Hwang, a rising junior in Columbia College and the final Summer 2018 Global Fellow, is utilizing her summer to explore agro-ecosystems in the New York City urban area with SEE-U. After experiencing health struggles growing up, Grace became aware that access to fresh, nutritious foods is simultaneously a challenge of environmental sustainability and an issue of inequity. Through the SEE-U NYC program, she’s studying all parts of the urban farming process, from growing to harvesting to processing to packaging to marketing to consuming to waste disposal. Ultimately, she is hoping the experience will be both a catalyst for her senior thesis, as well as a step towards her long-term goal—establishing an indoor urban farm in Chicago and making fresh, nutritious foods available to low-income communities.
Columbia’s Undergraduate Program in Sustainable Development is an interdisciplinary program that addresses sustainable development through an understanding in the interaction between natural and social systems. It is offered through the Earth Institute in partnership with Columbia College and the School of General Studies. Participating departments and schools of the sustainable development major and special concentration include the Department of Earth and Environmental Biology; the Department of Earth and Environmental Engineering; the School of International and Public Affairs and the Mailman School of Public Health. To learn more about the Undergraduate Program in Sustainable Development, visit our website or contact Program Manager Cari Shimkus at email@example.com.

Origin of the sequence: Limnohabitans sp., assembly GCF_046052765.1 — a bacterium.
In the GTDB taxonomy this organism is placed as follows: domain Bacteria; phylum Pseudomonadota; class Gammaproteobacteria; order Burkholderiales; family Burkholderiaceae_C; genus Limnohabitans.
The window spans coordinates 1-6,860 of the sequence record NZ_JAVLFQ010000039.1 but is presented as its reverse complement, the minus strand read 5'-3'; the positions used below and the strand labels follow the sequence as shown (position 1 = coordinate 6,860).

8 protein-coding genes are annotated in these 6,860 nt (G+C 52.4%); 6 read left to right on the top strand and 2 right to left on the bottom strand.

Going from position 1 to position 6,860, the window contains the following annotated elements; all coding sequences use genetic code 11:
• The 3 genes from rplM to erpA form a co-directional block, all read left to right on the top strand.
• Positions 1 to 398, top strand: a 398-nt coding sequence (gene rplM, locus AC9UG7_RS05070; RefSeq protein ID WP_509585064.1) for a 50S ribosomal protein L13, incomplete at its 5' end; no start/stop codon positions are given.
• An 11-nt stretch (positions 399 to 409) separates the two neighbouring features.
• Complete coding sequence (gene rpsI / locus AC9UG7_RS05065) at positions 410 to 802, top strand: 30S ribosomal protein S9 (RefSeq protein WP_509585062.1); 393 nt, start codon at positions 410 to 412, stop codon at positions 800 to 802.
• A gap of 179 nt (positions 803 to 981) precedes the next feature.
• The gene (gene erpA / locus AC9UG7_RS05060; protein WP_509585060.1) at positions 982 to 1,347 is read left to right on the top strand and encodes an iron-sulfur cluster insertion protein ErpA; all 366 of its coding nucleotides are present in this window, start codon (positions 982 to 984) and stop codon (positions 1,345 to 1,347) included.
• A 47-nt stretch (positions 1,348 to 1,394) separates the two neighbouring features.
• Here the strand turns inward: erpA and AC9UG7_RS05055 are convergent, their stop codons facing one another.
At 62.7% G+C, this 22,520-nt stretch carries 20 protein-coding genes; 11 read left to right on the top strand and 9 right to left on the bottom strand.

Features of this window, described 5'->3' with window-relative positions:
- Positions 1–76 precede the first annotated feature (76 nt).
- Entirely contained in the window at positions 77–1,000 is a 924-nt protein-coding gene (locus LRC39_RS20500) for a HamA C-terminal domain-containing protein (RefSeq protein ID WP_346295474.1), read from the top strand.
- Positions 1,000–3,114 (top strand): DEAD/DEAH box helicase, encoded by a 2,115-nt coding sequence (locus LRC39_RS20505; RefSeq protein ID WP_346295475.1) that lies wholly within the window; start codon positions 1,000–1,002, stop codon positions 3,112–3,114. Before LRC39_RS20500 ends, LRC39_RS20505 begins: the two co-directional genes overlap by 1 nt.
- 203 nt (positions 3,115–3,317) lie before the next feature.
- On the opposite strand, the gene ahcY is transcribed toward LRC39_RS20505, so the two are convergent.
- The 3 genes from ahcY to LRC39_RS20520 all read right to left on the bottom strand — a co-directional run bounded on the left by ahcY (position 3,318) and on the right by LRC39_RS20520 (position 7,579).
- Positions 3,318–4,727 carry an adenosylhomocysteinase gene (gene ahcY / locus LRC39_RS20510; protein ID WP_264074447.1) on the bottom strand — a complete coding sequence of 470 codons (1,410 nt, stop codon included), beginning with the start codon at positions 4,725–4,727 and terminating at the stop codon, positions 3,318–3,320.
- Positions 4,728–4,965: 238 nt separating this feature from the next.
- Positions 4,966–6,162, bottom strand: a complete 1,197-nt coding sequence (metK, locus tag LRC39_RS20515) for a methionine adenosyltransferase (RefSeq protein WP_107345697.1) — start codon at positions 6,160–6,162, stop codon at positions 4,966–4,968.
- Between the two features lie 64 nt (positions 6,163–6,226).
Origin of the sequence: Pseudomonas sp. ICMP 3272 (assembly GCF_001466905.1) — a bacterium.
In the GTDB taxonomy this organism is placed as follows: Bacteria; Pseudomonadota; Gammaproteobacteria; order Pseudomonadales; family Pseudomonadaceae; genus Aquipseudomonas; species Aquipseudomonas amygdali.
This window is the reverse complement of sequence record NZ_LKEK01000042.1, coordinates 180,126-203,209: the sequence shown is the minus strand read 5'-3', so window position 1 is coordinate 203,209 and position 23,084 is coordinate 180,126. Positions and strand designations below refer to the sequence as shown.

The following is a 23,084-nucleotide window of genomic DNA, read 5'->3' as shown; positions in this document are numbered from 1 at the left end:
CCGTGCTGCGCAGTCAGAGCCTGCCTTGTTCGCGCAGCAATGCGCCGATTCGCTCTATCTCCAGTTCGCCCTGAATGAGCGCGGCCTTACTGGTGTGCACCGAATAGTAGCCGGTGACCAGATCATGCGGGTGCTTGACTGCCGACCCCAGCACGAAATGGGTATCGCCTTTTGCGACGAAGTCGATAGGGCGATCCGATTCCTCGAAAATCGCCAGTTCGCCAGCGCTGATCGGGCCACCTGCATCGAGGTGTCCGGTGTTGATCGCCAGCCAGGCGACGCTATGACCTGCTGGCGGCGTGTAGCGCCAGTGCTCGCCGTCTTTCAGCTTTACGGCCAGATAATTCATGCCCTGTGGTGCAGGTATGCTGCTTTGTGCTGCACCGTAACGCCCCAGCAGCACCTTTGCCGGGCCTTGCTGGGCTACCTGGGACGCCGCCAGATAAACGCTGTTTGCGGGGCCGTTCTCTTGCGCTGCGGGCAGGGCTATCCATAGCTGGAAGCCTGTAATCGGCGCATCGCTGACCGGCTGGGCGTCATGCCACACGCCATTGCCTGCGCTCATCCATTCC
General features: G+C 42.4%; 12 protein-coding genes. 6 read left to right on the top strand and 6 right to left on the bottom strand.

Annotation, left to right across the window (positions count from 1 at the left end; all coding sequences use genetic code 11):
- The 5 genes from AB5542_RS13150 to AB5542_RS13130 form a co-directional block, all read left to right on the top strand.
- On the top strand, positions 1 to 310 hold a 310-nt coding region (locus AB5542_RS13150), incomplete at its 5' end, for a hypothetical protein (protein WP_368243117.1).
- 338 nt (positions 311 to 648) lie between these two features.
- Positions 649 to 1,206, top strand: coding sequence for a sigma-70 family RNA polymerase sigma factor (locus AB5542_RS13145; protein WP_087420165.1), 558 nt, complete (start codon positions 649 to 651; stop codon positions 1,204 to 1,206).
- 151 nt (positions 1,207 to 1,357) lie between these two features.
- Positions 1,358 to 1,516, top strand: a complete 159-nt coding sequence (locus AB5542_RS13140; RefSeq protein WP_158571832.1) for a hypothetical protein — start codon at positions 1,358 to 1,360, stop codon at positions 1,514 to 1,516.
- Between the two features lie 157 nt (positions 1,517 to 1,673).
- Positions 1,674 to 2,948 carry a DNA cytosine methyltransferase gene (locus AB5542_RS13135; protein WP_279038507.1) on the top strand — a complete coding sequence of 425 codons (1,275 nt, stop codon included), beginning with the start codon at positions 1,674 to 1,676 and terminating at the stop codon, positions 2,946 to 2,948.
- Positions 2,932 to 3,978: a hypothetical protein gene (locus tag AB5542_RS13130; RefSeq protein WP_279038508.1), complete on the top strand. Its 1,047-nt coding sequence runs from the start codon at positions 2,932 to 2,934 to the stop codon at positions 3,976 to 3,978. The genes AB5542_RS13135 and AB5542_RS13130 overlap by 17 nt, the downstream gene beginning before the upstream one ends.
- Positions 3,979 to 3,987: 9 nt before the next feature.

Alana Masciana is an intern for the Office of Academic and Research Programs at the Earth Institute, Columbia University. She is an undergraduate student at Barnard College.